On the fourth floor of the Hawaii Convention Center, thousands of chairs awaited thousands of teachers.
“What could be the worst that could happen if we vote no?” asked one board member at the head of the ballroom. By 8 p.m., the Q & A session with HSTA leaders was well under way.
Oahu's 9,000 teachers were invited, and so were thousands more who were allowed to watch online in a live stream on the union's website. Some of the highlights include:
- A six-year contract.
- A five percent pay cut until June 2013, when wages bounce back to 2009 levels.
- $1,500 extra per year for teachers willing to work in hard-to-staff areas.
- The state paying some licensing fees for teachers with high evaluations.
- Pay increases based on both years of service and good performance.
“This has gone on for six months since the state had its last best and final offer. It had a big impact on teachers, because it just dragged on so long and this just gains back the confidence in the association," said HSTA President Will Okabe.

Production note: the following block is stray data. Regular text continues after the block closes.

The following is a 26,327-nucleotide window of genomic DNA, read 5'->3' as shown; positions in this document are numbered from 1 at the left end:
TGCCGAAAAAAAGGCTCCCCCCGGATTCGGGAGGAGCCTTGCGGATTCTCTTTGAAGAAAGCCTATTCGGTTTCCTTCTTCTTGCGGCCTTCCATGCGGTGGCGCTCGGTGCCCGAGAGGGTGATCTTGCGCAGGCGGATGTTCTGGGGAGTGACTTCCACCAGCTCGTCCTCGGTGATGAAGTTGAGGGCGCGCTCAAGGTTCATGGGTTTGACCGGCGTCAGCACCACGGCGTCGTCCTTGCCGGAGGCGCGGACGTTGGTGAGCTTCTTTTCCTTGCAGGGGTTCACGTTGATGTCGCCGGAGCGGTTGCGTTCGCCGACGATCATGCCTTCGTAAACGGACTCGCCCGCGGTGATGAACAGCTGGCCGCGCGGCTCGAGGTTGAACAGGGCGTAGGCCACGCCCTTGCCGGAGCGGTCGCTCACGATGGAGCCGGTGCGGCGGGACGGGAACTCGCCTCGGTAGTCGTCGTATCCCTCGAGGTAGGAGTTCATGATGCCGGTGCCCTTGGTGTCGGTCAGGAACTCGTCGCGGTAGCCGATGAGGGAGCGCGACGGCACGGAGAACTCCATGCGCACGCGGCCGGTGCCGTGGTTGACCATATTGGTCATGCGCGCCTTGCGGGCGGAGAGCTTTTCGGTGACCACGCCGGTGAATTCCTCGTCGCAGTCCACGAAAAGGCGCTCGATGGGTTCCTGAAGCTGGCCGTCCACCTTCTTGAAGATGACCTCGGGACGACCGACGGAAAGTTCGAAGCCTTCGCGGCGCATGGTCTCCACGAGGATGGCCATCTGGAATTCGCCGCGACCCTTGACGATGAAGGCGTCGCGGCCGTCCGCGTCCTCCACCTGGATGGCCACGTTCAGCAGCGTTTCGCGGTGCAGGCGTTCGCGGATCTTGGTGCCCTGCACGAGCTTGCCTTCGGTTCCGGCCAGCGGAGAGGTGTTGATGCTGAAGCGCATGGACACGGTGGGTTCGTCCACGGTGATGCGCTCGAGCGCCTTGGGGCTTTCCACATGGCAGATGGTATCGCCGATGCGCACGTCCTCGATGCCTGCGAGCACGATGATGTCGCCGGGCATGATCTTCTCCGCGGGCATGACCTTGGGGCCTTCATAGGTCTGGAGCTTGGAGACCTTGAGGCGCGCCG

He said negotiations kicked into overdrive recently, when the federal government warned the state that having no contract could jeopardize the state's multimillion-dollar Race to the Top grant. It was a warning that inspired the Department of Education to offer its support. “Assuming the ratification of the contract that we'll be able to move forward rapidly on a number of things that will support improving teaching and supporting teachers in the classroom,” said DOE Chair Katherine Matayoshi. In Tuesday’s meeting, HSTA board members who voted unanimously for the new contract warned members what might happen if those members vote no. Teachers, listened, questioned, and mulled over their next move. “We should be partners in this. This is the closest we've been able to get in some very key issues,” said another board member.